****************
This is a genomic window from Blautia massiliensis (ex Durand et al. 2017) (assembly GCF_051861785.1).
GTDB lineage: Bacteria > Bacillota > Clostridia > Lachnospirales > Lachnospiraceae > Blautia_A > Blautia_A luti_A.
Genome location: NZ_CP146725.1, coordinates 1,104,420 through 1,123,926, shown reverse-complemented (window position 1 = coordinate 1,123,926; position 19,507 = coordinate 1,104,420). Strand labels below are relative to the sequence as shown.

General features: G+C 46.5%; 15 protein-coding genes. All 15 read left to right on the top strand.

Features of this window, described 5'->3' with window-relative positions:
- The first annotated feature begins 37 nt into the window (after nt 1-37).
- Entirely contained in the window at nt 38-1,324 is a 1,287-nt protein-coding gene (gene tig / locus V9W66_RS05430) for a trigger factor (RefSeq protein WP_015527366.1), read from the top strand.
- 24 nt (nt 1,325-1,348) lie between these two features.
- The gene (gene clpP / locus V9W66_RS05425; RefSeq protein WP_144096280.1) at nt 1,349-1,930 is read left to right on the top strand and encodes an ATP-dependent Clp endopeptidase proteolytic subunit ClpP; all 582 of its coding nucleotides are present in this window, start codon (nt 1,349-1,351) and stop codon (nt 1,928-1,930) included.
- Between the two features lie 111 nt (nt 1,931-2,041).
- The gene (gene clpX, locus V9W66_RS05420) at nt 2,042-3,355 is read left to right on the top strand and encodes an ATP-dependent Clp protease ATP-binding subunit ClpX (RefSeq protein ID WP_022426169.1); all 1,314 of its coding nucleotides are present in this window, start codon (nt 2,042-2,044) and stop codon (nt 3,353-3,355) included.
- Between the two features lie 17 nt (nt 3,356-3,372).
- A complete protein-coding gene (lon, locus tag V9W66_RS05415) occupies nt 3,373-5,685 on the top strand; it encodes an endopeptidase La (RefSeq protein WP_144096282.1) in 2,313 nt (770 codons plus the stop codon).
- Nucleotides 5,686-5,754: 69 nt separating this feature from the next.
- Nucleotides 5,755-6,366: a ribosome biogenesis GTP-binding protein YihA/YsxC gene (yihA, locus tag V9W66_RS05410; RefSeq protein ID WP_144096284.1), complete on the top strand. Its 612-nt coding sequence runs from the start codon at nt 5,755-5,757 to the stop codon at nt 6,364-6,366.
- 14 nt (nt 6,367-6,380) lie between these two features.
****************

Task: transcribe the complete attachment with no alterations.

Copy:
This is a genomic window from Blautia massiliensis (ex Durand et al. 2017) (assembly GCF_051861785.1).
GTDB lineage: Bacteria > Bacillota > Clostridia > Lachnospirales > Lachnospiraceae > Blautia_A > Blautia_A luti_A.
Genome location: NZ_CP146725.1, coordinates 1,104,420 through 1,123,926, shown reverse-complemented (window position 1 = coordinate 1,123,926; position 19,507 = coordinate 1,104,420). Strand labels below are relative to the sequence as shown.

General features: G+C 46.5%; 15 protein-coding genes. All 15 read left to right on the top strand.

Features of this window, described 5'->3' with window-relative positions:
- The first annotated feature begins 37 nt into the window (after nt 1-37).
- Entirely contained in the window at nt 38-1,324 is a 1,287-nt protein-coding gene (gene tig / locus V9W66_RS05430) for a trigger factor (RefSeq protein WP_015527366.1), read from the top strand.
- 24 nt (nt 1,325-1,348) lie between these two features.
- The gene (gene clpP / locus V9W66_RS05425; RefSeq protein WP_144096280.1) at nt 1,349-1,930 is read left to right on the top strand and encodes an ATP-dependent Clp endopeptidase proteolytic subunit ClpP; all 582 of its coding nucleotides are present in this window, start codon (nt 1,349-1,351) and stop codon (nt 1,928-1,930) included.
- Between the two features lie 111 nt (nt 1,931-2,041).
- The gene (gene clpX, locus V9W66_RS05420) at nt 2,042-3,355 is read left to right on the top strand and encodes an ATP-dependent Clp protease ATP-binding subunit ClpX (RefSeq protein ID WP_022426169.1); all 1,314 of its coding nucleotides are present in this window, start codon (nt 2,042-2,044) and stop codon (nt 3,353-3,355) included.
- Between the two features lie 17 nt (nt 3,356-3,372).
- A complete protein-coding gene (lon, locus tag V9W66_RS05415) occupies nt 3,373-5,685 on the top strand; it encodes an endopeptidase La (RefSeq protein WP_144096282.1) in 2,313 nt (770 codons plus the stop codon).
- Nucleotides 5,686-5,754: 69 nt separating this feature from the next.
- Nucleotides 5,755-6,366: a ribosome biogenesis GTP-binding protein YihA/YsxC gene (yihA, locus tag V9W66_RS05410; RefSeq protein ID WP_144096284.1), complete on the top strand. Its 612-nt coding sequence runs from the start codon at nt 5,755-5,757 to the stop codon at nt 6,364-6,366.
- 14 nt (nt 6,367-6,380) lie between these two features.